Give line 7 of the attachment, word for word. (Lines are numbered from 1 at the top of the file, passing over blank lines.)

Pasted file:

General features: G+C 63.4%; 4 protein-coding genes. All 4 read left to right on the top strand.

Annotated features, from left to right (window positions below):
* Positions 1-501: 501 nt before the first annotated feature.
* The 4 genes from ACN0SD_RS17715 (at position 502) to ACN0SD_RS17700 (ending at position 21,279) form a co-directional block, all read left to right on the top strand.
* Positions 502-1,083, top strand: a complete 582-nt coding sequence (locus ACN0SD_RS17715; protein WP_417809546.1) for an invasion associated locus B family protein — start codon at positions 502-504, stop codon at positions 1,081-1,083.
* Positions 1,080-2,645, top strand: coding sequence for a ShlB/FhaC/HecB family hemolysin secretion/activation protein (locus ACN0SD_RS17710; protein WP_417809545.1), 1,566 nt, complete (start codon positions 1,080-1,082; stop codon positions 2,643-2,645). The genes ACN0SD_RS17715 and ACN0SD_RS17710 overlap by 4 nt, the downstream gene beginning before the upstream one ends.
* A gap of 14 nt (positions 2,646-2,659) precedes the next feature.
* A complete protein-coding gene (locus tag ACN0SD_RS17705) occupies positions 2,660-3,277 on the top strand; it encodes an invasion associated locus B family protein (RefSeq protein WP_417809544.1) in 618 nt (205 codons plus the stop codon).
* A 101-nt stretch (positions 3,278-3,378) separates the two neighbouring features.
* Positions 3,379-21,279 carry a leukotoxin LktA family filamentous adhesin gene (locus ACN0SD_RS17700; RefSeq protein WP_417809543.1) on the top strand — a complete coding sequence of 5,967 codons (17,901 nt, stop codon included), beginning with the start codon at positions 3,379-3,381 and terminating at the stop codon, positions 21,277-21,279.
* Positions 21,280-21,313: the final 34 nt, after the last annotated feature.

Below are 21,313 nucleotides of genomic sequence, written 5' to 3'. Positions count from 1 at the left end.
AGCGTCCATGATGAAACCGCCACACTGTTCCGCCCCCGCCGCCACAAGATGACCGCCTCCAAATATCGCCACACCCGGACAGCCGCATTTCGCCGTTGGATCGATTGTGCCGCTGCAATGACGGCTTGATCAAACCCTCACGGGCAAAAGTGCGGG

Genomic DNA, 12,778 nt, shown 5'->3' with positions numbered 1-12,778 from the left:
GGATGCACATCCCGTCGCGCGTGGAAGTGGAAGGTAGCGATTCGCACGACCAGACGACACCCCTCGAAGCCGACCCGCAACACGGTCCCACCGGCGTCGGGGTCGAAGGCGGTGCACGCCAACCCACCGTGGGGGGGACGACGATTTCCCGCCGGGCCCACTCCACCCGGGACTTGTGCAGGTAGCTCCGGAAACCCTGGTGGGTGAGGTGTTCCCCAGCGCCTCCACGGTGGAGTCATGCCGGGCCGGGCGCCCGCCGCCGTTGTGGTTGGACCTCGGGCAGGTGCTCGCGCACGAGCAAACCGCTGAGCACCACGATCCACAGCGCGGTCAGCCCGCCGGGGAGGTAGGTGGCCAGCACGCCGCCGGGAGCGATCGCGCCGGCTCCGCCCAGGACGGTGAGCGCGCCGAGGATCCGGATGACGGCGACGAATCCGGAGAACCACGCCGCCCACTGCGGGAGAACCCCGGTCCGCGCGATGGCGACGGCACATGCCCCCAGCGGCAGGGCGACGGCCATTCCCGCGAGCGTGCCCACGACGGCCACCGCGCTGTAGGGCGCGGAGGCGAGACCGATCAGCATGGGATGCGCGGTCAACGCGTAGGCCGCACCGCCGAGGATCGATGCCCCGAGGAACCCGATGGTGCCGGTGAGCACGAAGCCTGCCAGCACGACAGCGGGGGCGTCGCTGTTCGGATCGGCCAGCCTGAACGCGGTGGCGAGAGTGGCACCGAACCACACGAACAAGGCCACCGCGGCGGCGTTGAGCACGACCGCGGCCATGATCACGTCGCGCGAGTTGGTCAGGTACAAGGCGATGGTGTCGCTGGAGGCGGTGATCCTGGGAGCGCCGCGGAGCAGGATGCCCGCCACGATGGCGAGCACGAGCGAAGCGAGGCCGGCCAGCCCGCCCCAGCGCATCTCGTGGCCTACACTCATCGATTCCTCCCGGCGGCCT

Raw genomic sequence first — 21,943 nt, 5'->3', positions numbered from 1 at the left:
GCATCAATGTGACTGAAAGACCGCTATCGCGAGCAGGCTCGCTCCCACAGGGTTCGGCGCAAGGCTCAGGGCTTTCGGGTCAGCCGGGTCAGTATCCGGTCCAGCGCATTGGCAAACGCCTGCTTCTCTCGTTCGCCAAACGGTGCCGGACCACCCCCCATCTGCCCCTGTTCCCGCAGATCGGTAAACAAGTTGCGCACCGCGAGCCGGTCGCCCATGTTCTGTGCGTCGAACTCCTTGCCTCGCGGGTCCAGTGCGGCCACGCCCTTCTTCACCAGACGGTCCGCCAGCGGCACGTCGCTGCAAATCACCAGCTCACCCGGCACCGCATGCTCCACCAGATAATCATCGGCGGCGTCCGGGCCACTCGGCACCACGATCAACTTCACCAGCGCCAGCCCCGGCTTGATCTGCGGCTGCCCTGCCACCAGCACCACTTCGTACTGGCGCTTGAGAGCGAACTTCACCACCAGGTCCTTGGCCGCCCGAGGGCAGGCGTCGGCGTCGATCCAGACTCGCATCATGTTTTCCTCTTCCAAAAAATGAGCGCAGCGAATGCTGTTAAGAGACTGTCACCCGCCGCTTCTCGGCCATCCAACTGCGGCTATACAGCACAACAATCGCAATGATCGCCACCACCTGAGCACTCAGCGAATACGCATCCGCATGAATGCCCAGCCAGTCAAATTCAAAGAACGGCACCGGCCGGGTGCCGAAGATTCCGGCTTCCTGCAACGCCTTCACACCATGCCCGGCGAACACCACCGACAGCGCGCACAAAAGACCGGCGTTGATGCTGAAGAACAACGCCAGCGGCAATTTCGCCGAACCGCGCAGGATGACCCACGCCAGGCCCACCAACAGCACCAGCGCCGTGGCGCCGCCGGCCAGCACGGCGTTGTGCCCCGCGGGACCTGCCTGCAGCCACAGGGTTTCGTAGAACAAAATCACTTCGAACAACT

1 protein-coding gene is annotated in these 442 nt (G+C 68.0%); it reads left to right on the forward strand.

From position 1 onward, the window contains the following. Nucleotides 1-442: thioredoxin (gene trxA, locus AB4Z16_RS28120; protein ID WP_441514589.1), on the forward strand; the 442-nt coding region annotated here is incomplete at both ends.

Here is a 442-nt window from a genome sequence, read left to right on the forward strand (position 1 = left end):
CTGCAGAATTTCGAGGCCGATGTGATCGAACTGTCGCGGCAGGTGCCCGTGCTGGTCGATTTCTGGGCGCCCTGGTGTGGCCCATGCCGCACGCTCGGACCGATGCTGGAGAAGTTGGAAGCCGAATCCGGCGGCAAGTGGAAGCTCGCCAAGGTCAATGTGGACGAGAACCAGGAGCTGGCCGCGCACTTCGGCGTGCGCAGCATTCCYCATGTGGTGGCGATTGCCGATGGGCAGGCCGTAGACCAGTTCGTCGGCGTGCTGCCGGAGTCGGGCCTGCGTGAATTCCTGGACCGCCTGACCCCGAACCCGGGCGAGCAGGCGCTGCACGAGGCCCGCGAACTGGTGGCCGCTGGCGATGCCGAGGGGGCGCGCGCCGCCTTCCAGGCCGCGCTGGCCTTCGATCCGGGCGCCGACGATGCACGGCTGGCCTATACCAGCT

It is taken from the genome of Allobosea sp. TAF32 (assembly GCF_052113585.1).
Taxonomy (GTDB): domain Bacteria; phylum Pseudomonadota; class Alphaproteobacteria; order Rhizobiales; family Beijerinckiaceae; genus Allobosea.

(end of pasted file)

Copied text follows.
* A gap of 14 nt (positions 2,646-2,659) precedes the next feature.